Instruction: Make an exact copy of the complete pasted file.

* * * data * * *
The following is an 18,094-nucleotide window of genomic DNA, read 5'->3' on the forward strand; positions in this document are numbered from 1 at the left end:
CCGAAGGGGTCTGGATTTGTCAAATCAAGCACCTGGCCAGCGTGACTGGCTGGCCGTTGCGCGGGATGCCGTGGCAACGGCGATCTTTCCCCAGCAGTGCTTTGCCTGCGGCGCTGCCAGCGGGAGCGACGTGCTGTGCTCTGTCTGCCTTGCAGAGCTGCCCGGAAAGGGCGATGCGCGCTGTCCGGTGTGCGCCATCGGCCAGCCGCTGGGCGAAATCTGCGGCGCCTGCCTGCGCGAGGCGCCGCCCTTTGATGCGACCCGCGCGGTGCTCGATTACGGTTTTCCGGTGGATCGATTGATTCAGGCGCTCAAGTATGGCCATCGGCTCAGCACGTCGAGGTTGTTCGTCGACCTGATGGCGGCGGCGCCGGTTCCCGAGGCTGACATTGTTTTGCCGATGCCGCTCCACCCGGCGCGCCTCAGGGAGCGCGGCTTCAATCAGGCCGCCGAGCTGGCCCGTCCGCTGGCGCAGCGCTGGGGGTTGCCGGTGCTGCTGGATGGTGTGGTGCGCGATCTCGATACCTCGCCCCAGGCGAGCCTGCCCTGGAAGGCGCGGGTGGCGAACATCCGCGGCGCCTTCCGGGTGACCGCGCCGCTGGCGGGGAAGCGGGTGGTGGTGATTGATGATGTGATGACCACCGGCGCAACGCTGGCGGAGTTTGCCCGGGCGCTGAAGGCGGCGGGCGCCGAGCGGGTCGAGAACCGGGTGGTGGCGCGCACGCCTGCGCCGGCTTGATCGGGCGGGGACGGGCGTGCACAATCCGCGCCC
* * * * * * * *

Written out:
The following is an 18,094-nucleotide window of genomic DNA, read 5'->3' on the forward strand; positions in this document are numbered from 1 at the left end:
CCGAAGGGGTCTGGATTTGTCAAATCAAGCACCTGGCCAGCGTGACTGGCTGGCCGTTGCGCGGGATGCCGTGGCAACGGCGATCTTTCCCCAGCAGTGCTTTGCCTGCGGCGCTGCCAGCGGGAGCGACGTGCTGTGCTCTGTCTGCCTTGCAGAGCTGCCCGGAAAGGGCGATGCGCGCTGTCCGGTGTGCGCCATCGGCCAGCCGCTGGGCGAAATCTGCGGCGCCTGCCTGCGCGAGGCGCCGCCCTTTGATGCGACCCGCGCGGTGCTCGATTACGGTTTTCCGGTGGATCGATTGATTCAGGCGCTCAAGTATGGCCATCGGCTCAGCACGTCGAGGTTGTTCGTCGACCTGATGGCGGCGGCGCCGGTTCCCGAGGCTGACATTGTTTTGCCGATGCCGCTCCACCCGGCGCGCCTCAGGGAGCGCGGCTTCAATCAGGCCGCCGAGCTGGCCCGTCCGCTGGCGCAGCGCTGGGGGTTGCCGGTGCTGCTGGATGGTGTGGTGCGCGATCTCGATACCTCGCCCCAGGCGAGCCTGCCCTGGAAGGCGCGGGTGGCGAACATCCGCGGCGCCTTCCGGGTGACCGCGCCGCTGGCGGGGAAGCGGGTGGTGGTGATTGATGATGTGATGACCACCGGCGCAACGCTGGCGGAGTTTGCCCGGGCGCTGAAGGCGGCGGGCGCCGAGCGGGTCGAGAACCGGGTGGTGGCGCGCACGCCTGCGCCGGCTTGATCGGGCGGGGACGGGCGTGCACAATCCGCGCCC